Before this book was written, I had published a series of articles in a local publication which had been progressing slowly from exhibiting some of the more minor examples of human modification to the Bible, such as the fact that the authors of the Bible are not who they claim to be, and had been working up to more fundamental issues. Mr. J asked us to publish his counter viewpoint in our publication and we accepted.

Mr. J believed that the examples of contradictory statements in the Bible which we had been jointly discussing did not in any way affect the founding beliefs of Christianity (see examples in chapter two). He provided me with literature by men such as Mr. F.F. Bruce stating such things as

"...Does it matter whether the New Testament documents are reliable or not? Is it so very important that we should be able to accept them as truly historical records?"

and also"...the story of Jesus as it has come down to us may be myth or legend, but the teaching ascribed to him- whether he was actually responsible for it or not - has a value all it's own," and so forth.

Muslims know for a fact that Jesus (pbuh) was neither a myth nor a legend but a true prophet of God, but we do feel that an inspired book of God should contain no contradictions, historical or otherwise. For this reason we do not believe that his book has reached us as it was originally submitted by him.

Mr. J believes that such matters as knowing the true authors of the books of the Bible are not crucial to a Christian's faith and challenged us to prove that a Christian's basic faith is at all in error and not the same message preached by Jesus 2000 years ago. In compliance with his request, he was sent four very brief questions concerning the founding beliefs of Christianity. He was then asked to provide carefully researched and weighed answers to these questions. These four questions are presented below. They have been slightly modified in this book in order to ensure that they are as clear as possible. The basic questions, however, remain the same:

  1. IS THERE A TRINITY? If so then please present us with as many Biblical references as you possibly can and briefly explain it's fundamental concept. What I mean by this question is: Is God one, period? Or is God three, period? Or is He some combination of one and three? Please write down a brief but clear description of the nature of the Trinity and the exact relationship of each of it's three members to one-another. Please do not move on until you have done so since your definition shall have to stand up to the test of the Bible and be endorsed rather than refuted by the Biblical verses we shall be studying throughout this book.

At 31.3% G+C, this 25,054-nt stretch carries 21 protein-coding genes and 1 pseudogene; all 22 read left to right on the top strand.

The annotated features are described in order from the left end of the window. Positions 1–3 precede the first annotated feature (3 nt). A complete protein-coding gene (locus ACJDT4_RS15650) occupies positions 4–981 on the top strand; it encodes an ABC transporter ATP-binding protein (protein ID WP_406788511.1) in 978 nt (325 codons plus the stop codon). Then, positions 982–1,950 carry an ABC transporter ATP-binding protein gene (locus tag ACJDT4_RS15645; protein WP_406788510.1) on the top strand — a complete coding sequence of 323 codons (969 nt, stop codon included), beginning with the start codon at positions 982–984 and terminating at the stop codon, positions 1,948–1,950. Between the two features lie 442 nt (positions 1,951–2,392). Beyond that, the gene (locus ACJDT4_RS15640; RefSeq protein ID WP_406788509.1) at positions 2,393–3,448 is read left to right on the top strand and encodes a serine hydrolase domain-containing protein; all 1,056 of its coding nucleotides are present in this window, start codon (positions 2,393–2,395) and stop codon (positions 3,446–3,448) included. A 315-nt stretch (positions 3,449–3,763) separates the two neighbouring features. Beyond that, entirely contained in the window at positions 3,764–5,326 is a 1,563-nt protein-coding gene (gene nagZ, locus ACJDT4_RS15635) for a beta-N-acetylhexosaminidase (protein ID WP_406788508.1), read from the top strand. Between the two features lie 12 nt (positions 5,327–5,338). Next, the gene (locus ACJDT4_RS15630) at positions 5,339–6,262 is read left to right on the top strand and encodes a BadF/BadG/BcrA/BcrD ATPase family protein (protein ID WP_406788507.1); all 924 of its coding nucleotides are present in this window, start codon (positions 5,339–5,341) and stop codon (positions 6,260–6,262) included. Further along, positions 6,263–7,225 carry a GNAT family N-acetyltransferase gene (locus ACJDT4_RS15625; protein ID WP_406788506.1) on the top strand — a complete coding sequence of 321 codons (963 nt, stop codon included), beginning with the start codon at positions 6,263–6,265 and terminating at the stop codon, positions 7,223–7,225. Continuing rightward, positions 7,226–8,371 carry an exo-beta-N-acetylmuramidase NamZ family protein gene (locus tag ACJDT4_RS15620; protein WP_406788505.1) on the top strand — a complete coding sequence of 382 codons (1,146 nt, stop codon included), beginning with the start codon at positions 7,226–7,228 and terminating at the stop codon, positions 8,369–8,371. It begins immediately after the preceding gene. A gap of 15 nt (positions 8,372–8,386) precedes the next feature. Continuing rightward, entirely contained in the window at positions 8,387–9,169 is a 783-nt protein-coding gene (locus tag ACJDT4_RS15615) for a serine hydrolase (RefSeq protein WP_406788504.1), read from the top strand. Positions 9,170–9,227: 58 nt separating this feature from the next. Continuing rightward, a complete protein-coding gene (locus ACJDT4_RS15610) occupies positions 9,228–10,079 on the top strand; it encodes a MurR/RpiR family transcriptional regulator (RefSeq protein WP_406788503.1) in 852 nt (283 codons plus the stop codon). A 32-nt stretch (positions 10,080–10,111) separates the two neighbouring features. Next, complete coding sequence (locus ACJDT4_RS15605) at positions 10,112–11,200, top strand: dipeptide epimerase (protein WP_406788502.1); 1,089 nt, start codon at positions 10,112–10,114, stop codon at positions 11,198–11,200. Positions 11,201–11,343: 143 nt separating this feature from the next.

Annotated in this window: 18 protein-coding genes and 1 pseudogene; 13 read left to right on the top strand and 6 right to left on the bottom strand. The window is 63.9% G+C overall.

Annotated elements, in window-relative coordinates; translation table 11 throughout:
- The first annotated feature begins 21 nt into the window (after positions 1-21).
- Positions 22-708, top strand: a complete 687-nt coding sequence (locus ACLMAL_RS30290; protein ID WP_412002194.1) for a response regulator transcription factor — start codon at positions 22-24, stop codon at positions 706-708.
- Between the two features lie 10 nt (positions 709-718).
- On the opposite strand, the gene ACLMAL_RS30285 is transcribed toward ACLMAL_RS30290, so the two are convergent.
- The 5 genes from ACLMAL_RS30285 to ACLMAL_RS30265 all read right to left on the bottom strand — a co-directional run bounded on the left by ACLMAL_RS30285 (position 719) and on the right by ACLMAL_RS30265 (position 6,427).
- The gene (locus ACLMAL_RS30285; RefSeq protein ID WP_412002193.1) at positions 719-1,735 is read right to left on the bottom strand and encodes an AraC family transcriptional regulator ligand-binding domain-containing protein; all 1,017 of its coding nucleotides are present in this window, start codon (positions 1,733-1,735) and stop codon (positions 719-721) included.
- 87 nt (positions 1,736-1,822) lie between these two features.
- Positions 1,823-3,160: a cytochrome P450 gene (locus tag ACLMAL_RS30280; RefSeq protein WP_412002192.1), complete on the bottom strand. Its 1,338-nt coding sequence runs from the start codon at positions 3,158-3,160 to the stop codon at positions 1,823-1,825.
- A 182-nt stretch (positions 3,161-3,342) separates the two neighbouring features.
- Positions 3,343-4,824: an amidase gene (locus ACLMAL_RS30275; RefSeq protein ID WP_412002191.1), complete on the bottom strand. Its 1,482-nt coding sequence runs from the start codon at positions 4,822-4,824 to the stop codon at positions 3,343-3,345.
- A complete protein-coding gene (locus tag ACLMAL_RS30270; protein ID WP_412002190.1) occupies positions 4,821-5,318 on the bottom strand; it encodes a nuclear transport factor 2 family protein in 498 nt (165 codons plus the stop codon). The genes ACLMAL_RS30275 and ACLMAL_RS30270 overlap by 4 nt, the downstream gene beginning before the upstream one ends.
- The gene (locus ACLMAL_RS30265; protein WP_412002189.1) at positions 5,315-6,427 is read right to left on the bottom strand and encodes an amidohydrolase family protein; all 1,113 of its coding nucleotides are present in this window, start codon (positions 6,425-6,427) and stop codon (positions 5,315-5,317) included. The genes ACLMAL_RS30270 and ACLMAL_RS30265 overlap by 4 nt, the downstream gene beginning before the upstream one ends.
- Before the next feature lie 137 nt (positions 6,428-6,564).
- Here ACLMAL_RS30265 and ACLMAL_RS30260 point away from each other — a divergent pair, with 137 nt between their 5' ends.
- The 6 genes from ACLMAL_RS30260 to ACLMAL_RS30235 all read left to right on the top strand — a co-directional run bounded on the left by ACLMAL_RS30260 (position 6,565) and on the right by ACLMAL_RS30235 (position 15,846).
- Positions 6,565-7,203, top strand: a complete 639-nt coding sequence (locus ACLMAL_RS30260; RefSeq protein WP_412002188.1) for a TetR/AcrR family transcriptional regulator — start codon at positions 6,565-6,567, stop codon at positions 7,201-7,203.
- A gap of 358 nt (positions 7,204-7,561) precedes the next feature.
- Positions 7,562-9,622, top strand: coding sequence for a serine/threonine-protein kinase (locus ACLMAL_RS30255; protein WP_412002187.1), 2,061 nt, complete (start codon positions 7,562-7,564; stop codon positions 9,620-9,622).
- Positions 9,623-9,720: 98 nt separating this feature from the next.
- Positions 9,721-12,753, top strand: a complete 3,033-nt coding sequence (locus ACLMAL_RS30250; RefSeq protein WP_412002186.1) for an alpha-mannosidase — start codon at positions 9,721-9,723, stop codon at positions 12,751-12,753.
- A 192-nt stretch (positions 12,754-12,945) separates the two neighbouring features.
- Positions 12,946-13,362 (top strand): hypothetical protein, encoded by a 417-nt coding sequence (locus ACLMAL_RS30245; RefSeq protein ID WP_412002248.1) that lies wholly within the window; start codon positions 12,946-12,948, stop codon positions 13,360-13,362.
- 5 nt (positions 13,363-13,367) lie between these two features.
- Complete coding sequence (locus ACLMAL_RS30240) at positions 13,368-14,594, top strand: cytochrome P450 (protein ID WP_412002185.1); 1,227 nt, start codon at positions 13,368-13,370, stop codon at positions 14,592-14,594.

2. Is the great and faithful messenger of Allah, Jesus the son of Mary (peace be upon them both), the PHYSICAL SON OF ALLAH OR NOT? If he is, then give us as many biblical references as you possibly can. If not then why does the majority of Christendom believe that he is the physical/begotten/sired son of Allah?
  3. Did Jesus (pbuh) HIMSELF ever say in the Bible "I am a god!," or "Worship me!"? If so then give us as many Biblical references as possible. If not, then why does the majority of Christendom believe that he is a god (not a mortal), and the son of? Jesus (pbuh) is invoked daily as God to forgive sins, cast out devils, and generally sought after in prayer. UPON WHO'S AUTHORITY do Christians believe that Jesus (pbuh) is God? Jesus (pbuh) himself or others? Give as many references as possible.
  4. If it can be proven, through the Bible, that Jesus (pbuh) is not God, nor the physical/begotten/sired son of God, neither is there any Trinity, then will this prove that the unscrupulous few have corrupted the word of God or not?

"Faith" is without a doubt one of the most basic and fundamental ingredients in the doctrine of any religious belief. However, when you wish someone to believe in a given fundamental doctrine which you propose, it is first necessary to prove the validity of your assertion before you can ask that person to "have faith." In other words, faith is indeed important, however, it can not precede the proof. Once the proof has been established, only then can faith come into play. This is indeed what prophet Jesus (pbuh) taught his followers during his lifetime. Jesus (pbuh) did not simply show up before the Jews one day and demand that the Pharisees, Sadducees, and everyone else accept him without proof. Rather, he performed many miracles for them and at the same time reasoned with them and used logic to convince them. The Bible is full of examples of how Jesus (pbuh) would go out of his way to explain things to his followers, reason with them and prove his case to them.